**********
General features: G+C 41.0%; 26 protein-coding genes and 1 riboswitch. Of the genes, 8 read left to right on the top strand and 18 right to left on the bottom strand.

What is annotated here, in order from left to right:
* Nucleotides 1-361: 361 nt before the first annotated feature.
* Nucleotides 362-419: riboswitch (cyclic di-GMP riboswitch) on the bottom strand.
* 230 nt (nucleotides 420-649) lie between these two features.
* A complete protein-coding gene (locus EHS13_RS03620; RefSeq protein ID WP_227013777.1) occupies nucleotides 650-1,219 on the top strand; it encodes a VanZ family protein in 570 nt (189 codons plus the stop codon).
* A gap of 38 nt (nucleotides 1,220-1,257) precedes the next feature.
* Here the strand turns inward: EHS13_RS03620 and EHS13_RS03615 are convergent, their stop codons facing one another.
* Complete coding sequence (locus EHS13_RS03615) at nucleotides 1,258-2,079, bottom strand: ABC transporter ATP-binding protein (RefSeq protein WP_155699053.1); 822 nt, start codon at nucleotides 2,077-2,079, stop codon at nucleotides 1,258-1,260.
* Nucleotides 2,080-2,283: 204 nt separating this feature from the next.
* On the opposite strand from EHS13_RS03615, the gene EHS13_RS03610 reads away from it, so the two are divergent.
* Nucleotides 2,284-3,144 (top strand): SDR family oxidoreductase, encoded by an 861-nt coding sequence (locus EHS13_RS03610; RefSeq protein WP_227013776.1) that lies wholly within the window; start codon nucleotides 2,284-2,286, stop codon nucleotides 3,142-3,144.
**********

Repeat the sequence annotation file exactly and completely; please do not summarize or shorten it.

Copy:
General features: G+C 41.0%; 26 protein-coding genes and 1 riboswitch. Of the genes, 8 read left to right on the top strand and 18 right to left on the bottom strand.

What is annotated here, in order from left to right:
* Nucleotides 1-361: 361 nt before the first annotated feature.
* Nucleotides 362-419: riboswitch (cyclic di-GMP riboswitch) on the bottom strand.
* 230 nt (nucleotides 420-649) lie between these two features.
* A complete protein-coding gene (locus EHS13_RS03620; RefSeq protein ID WP_227013777.1) occupies nucleotides 650-1,219 on the top strand; it encodes a VanZ family protein in 570 nt (189 codons plus the stop codon).
* A gap of 38 nt (nucleotides 1,220-1,257) precedes the next feature.
* Here the strand turns inward: EHS13_RS03620 and EHS13_RS03615 are convergent, their stop codons facing one another.
* Complete coding sequence (locus EHS13_RS03615) at nucleotides 1,258-2,079, bottom strand: ABC transporter ATP-binding protein (RefSeq protein WP_155699053.1); 822 nt, start codon at nucleotides 2,077-2,079, stop codon at nucleotides 1,258-1,260.
* Nucleotides 2,080-2,283: 204 nt separating this feature from the next.
* On the opposite strand from EHS13_RS03615, the gene EHS13_RS03610 reads away from it, so the two are divergent.
* Nucleotides 2,284-3,144 (top strand): SDR family oxidoreductase, encoded by an 861-nt coding sequence (locus EHS13_RS03610; RefSeq protein WP_227013776.1) that lies wholly within the window; start codon nucleotides 2,284-2,286, stop codon nucleotides 3,142-3,144.